Learn how to code behavior and events in Tobii Pro Studio and Tobii Pro Lab.
The manual coding tools in Tobii Pro Studio and Tobii Pro Lab provide the flexibility to count and analyze behaviors or occurrences that are meaningful to the researcher but that are not provided for in the default feature set. Manual coding can also dramatically reduce the time required to analyze gaze on a dynamically changing scene such as commonly found in Tobii Glasses or Pro Glasses 2 recordings.
While Studio lets you generate 12 different fixation-related metrics at the click of the mouse, there is no easy or automated way to count instances of looking to target A directly after looking at target B or a hand pointing at a package. This can be achieved easily, however, by using the Coding Scheme tool. When using the Tobii Glasses with the Smart IR marker system, gaze to a predetermine shelf, poster, or interface can be easily and quickly aggregated over multiple participants. But if you’re using either of the Tobii Glasses or Pro Glasses 2 in a free-roaming discovery task, you might not know beforehand what people may look at. Setting up Dynamic AOIs is an option although in some cases, creating and modifying AOIs can turn out to be laborious. In both of these situations, the manual Coding Scheme tool can be a more time efficient and effective analytical tool.
The offline Coding Scheme tool is found in the Tools menu in Studio (Glasses) or in the Event Types tool in the Pro Lab. Clicking on it brings up the initial setup window. Here you have the options to name the code, designate a keyboard combination shortcut or hotkey, provide for the option to annotate at the time of coding, and pick the color of the timeline event marker. Se screenshots for an example we’ve set up with a few example codes.
Tobii Pro Studio
Tobii Pro Lab
Now that we have generated a bunch of codes for the events of interest, the next step is to do something with the data. To accomplish this, go to the Data Export tab and select the fields to be exported to a tab separated variable (TSV) text file or XLSX Excel workbook. Select the fields of interest and make sure to include a timestamp (RecordingTimestamp is recommended) and the event marker fields: StudioEventIndex, StudioEvent, and StudioEventData (or just Event in the Lab software). Here is what the resulting export file will look like for a simulated Glasses recording.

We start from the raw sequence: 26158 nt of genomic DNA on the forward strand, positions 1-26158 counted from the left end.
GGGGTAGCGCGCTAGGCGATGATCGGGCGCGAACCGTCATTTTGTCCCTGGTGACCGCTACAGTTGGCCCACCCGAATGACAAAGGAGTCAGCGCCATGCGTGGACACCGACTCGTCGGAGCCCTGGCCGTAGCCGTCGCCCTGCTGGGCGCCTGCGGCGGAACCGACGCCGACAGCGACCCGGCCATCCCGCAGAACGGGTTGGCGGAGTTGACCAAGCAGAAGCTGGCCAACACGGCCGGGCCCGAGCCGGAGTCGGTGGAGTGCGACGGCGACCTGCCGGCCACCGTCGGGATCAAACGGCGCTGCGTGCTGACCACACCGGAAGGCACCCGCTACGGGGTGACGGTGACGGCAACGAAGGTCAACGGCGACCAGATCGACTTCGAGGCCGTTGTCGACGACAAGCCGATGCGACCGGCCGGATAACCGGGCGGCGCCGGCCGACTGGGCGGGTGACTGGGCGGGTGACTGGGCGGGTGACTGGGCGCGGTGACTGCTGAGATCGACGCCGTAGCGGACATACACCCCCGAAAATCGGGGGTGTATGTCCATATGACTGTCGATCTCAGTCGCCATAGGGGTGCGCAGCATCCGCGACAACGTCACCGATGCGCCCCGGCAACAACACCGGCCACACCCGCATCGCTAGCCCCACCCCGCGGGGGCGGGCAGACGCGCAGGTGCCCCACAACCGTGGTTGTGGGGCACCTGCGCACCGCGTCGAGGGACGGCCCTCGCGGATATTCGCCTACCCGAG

We can see that at 2,234 milliseconds into the recording, the participant looked at “A” after having seen “B” prior. The overhead aisle signage was seen at about 3.8 seconds. The participant started looking at the video display at 6.482 seconds and moved onto other things at 17.356 seconds. What does this tell us? Well, there was one qualifying look to A and that it occurred at just over two seconds after the start of the test. If we subtract cell A6 from A5, then we see that the one occurrence of looking to the video display lasted 10.874 seconds. So, manual coding after the eye tracking test using the Coding Scheme tool can provide the following information:
The time at which events occur (including looking, pointing, and environmental events)
The duration of events (analogous to the Total Visit Duration metric)
The count or number of these events (analogous to the Visit Count metric)
So there you have it. The manual Coding Scheme tool is easy to set up, straightforward to apply, and provides data that is easily analyzed to get at the questions that researchers are interested in like interest, visibility and visual attractive power, noticing, navigation, and more.